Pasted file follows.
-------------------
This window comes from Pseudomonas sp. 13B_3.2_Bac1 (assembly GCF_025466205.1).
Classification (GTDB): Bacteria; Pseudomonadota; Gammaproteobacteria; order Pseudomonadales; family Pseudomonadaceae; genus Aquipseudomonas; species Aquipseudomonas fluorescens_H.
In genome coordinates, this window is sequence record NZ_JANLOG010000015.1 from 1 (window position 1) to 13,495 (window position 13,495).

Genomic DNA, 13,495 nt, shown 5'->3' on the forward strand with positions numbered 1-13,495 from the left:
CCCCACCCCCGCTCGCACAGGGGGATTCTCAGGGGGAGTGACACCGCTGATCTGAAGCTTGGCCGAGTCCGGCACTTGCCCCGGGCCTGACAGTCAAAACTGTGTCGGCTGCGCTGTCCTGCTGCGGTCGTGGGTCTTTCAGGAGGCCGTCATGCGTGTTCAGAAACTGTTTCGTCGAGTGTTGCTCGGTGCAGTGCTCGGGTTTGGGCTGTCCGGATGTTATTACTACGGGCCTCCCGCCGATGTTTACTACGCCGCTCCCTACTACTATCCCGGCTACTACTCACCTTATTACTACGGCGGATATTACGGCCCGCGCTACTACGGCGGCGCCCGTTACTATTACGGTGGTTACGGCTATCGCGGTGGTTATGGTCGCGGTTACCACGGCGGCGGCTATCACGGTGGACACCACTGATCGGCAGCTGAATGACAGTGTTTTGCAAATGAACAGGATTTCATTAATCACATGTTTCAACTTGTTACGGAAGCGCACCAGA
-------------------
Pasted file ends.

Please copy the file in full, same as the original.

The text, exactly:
This window comes from Pseudomonas sp. 13B_3.2_Bac1 (assembly GCF_025466205.1).
Classification (GTDB): Bacteria; Pseudomonadota; Gammaproteobacteria; order Pseudomonadales; family Pseudomonadaceae; genus Aquipseudomonas; species Aquipseudomonas fluorescens_H.
In genome coordinates, this window is sequence record NZ_JANLOG010000015.1 from 1 (window position 1) to 13,495 (window position 13,495).

Genomic DNA, 13,495 nt, shown 5'->3' on the forward strand with positions numbered 1-13,495 from the left:
CCCCACCCCCGCTCGCACAGGGGGATTCTCAGGGGGAGTGACACCGCTGATCTGAAGCTTGGCCGAGTCCGGCACTTGCCCCGGGCCTGACAGTCAAAACTGTGTCGGCTGCGCTGTCCTGCTGCGGTCGTGGGTCTTTCAGGAGGCCGTCATGCGTGTTCAGAAACTGTTTCGTCGAGTGTTGCTCGGTGCAGTGCTCGGGTTTGGGCTGTCCGGATGTTATTACTACGGGCCTCCCGCCGATGTTTACTACGCCGCTCCCTACTACTATCCCGGCTACTACTCACCTTATTACTACGGCGGATATTACGGCCCGCGCTACTACGGCGGCGCCCGTTACTATTACGGTGGTTACGGCTATCGCGGTGGTTATGGTCGCGGTTACCACGGCGGCGGCTATCACGGTGGACACCACTGATCGGCAGCTGAATGACAGTGTTTTGCAAATGAACAGGATTTCATTAATCACATGTTTCAACTTGTTACGGAAGCGCACCAGA